The opinion of the court was delivered by
Chief Judge Earl E. O'Connor of the United States District
Court for the District of Kansas has certified the following
question for resolution pursuant to K.S.A. 60-3201: Does K.S.A.
1987 Supp. 60-19a01 violate the Kansas Constitution, including §§
5 and 18 of the Kansas Bill of Rights?
The majority of our legislature voted to limit the traditional
role of the jury to determine the monetary value for loss of the
quality of life in Kansas by setting a limit on the recovery of
noneconomic damages. The majority of this court recognizes that
the legislature's decision to modify the common law, by setting a
limit on noneconomic damages, is a legislative decision that does
not violate our state constitution.
Prior to discussing the certified question, however, we will
review some of the findings contained in the following report:
Report of the Kansas Citizens Committee to Review Legal
Liability Problems in Kansas as They Affect Insurance and Other
Matters: Recommendations in the Area of Liability Insurance
(Oct. 17, 1986) (a report to Fletcher Bell, Kansas Commissioner
of Insurance) (hereinafter Citizens Committee Report). This
report provides important insights into the stormy controversy
which currently surrounds the liability insurance and tort
A great change in tort doctrine has taken place over the past
century. The primary function of damages is no longer seen as
deterrence or retribution for harm caused; damages are now seen
as compensation. In large part, this shift has been caused by the
modern availability of affordable liability insurance, the
purchase of which has occasionally been required by legislation.
See, e.g., K.S.A. 40-3401 et seq. (the Health Care Provider
Insurance Availability Act guarantees the availability of
insurance to all Kansas physicians).
It is the availability of liability insurance which critics
warn is threatened by the present tort system. If insurance goes,
so will compensation to many plaintiffs, no matter how favorable
the laws are in their favor. In reality, "[j]ustice is not
achieved when deserved compensation is granted by a court; it is
achieved when that compensation is paid to the plaintiff."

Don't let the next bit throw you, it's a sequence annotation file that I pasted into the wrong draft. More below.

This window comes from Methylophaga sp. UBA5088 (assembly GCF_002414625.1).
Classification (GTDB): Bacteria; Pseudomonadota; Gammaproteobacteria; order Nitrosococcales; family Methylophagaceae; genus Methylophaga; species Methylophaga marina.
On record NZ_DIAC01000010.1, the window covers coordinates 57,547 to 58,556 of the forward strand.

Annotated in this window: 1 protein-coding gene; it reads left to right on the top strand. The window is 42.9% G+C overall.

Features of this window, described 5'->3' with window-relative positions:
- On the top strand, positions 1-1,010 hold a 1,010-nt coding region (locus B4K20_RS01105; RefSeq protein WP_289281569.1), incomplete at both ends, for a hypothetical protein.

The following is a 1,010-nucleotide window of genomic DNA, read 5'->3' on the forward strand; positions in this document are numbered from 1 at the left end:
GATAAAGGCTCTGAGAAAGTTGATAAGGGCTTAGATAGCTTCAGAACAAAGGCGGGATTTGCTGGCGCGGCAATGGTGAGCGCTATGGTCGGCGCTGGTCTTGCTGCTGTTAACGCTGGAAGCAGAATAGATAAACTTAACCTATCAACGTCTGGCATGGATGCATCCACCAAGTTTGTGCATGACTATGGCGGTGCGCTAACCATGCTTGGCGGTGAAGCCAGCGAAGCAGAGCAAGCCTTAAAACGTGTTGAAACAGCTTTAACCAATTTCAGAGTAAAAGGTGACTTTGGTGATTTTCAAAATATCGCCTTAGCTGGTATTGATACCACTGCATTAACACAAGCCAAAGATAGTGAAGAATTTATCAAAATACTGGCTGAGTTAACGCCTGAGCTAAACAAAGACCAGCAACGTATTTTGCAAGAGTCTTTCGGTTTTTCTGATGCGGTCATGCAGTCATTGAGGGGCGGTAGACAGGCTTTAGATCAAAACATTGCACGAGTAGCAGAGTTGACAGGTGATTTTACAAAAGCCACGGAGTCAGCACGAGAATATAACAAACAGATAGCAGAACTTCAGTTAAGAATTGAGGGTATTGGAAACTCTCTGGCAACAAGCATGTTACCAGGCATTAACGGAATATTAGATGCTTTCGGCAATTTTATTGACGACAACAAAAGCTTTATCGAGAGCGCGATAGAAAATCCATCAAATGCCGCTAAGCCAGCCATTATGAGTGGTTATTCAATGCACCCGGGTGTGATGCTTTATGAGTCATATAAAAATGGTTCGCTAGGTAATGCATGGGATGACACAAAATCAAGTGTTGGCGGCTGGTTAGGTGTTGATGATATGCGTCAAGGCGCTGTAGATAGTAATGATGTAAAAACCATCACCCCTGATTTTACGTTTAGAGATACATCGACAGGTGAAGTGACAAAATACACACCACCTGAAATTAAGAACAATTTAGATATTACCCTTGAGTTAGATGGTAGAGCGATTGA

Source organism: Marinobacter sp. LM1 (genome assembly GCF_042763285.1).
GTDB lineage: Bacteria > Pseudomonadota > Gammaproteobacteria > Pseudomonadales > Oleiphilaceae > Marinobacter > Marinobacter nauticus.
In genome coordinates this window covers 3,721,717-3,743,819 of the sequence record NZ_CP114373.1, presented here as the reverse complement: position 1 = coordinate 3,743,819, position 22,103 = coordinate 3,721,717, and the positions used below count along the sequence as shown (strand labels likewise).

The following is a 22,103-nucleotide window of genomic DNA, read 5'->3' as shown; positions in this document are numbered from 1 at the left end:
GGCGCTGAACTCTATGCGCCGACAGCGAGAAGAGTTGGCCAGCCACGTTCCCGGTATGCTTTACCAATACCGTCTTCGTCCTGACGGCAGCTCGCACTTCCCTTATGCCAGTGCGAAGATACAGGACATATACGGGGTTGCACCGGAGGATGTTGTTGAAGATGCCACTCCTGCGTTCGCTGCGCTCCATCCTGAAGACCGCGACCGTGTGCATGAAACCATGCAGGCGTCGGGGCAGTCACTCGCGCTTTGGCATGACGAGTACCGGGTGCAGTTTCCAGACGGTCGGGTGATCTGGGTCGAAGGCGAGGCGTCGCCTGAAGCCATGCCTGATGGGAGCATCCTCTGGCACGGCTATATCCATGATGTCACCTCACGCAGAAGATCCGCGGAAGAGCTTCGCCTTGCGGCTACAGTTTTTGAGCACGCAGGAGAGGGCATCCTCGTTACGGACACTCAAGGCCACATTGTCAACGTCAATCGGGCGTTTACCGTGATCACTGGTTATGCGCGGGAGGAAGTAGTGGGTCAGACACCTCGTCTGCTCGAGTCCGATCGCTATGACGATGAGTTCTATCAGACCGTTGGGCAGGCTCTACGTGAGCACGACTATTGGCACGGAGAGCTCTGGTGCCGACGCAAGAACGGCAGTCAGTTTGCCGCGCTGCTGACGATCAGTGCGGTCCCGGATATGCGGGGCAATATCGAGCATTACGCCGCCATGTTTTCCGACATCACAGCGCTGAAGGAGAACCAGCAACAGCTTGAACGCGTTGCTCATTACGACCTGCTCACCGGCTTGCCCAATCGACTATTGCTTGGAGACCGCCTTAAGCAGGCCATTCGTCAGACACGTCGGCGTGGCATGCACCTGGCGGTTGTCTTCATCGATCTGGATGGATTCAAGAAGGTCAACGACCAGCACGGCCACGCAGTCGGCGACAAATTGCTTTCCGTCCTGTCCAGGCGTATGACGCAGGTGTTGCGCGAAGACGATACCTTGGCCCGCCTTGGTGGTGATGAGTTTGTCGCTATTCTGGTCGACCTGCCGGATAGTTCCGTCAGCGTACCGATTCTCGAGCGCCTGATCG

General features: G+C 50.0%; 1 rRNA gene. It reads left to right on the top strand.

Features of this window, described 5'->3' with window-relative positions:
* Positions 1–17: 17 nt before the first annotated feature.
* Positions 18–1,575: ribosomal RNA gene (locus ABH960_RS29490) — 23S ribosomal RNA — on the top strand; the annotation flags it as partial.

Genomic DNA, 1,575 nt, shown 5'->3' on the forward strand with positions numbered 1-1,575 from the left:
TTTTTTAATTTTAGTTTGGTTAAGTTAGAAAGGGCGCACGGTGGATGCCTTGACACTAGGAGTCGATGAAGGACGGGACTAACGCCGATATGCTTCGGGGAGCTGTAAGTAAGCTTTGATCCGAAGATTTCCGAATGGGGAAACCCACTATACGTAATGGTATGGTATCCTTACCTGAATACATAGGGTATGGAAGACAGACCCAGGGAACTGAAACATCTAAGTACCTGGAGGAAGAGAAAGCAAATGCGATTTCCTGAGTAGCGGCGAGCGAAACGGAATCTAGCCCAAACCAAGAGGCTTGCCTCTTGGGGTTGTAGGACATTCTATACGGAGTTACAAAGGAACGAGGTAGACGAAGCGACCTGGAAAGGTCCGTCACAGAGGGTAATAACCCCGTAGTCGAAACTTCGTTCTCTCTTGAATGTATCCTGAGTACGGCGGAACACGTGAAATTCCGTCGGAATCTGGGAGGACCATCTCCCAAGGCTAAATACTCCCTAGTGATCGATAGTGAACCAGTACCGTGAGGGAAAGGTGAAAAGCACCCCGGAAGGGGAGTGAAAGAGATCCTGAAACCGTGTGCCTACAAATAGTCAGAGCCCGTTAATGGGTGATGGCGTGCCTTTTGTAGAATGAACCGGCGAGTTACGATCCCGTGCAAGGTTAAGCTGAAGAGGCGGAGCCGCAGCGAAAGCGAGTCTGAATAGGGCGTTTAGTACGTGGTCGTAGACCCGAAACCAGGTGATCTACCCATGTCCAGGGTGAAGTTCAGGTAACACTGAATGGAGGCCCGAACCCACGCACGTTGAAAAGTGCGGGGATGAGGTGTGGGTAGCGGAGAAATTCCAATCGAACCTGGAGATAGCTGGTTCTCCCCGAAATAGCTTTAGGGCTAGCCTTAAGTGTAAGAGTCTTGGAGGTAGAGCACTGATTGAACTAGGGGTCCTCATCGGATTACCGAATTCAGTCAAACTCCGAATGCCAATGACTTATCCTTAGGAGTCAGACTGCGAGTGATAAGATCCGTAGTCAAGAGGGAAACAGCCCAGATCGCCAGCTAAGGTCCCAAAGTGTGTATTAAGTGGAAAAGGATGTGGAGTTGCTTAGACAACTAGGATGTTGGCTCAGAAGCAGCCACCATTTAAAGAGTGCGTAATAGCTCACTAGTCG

Citizens Committee Report 52 (quoting Report of the Governor's
Advisory Commission on Liability Insurance for the State of New
York 121-29 [Apr. 1986]).
Insurance companies derive profits from two sources:
underwriting revenues and investment income. Investment income
fluctuations play an enormous part in premium cycles. "However,
never before did interest rates have such a profound influence
upon premiums as during the latest cycle when double digit
interest rates provided insurance companies with a substantial
pool of funds available to use to increase market share by
reducing premiums." Citizens Committee Report 33-34.
The insurance crisis of the 1970s, referred to in the Citizens
Committee Report, was partially caused by the industry's
increased market at lower premiums due to its remarkably high
rate of return on investments. The crisis was especially
hard-felt in the malpractice insurance area. In response to this
crisis and to ensure the continued availability of medical
liability insurance, every state enacted some type of tort
reform; the statutes number over 300. Comment, Caps, "Crisis",
and Constitutionality Evaluating the 1986 Kansas Medical
Malpractice Legislation, 35 Kan. L. Rev. 763, 765 n. 18 (1987).
The Kansas Legislature and Governor took the following actions:
In 1976, the Health Care Provider Insurance Availability Act,
which created the Health Care Stabilization Fund, was enacted
(K.S.A. 40-3401 et seq.); medical malpractice screening panels
were established (K.S.A. 65-4901 et seq.); the statute of
limitations was shortened as to medical malpractice actions
(K.S.A. 60-513); and the collateral source rule was modified as
to medical malpractice actions (K.S.A. 60-471). We upheld the
modification to the statute of limitations in Stephens v. Snyder
Clinic Ass'n, 230 Kan. 115, 631 P.2d 222 (1981). In Wentling v.
Medical Anesthesia Services, 237 Kan. 503, 518, 701 P.2d 939
(1985), we invalidated the modification to the collateral source
rule as a violation of the equal protection guarantee of our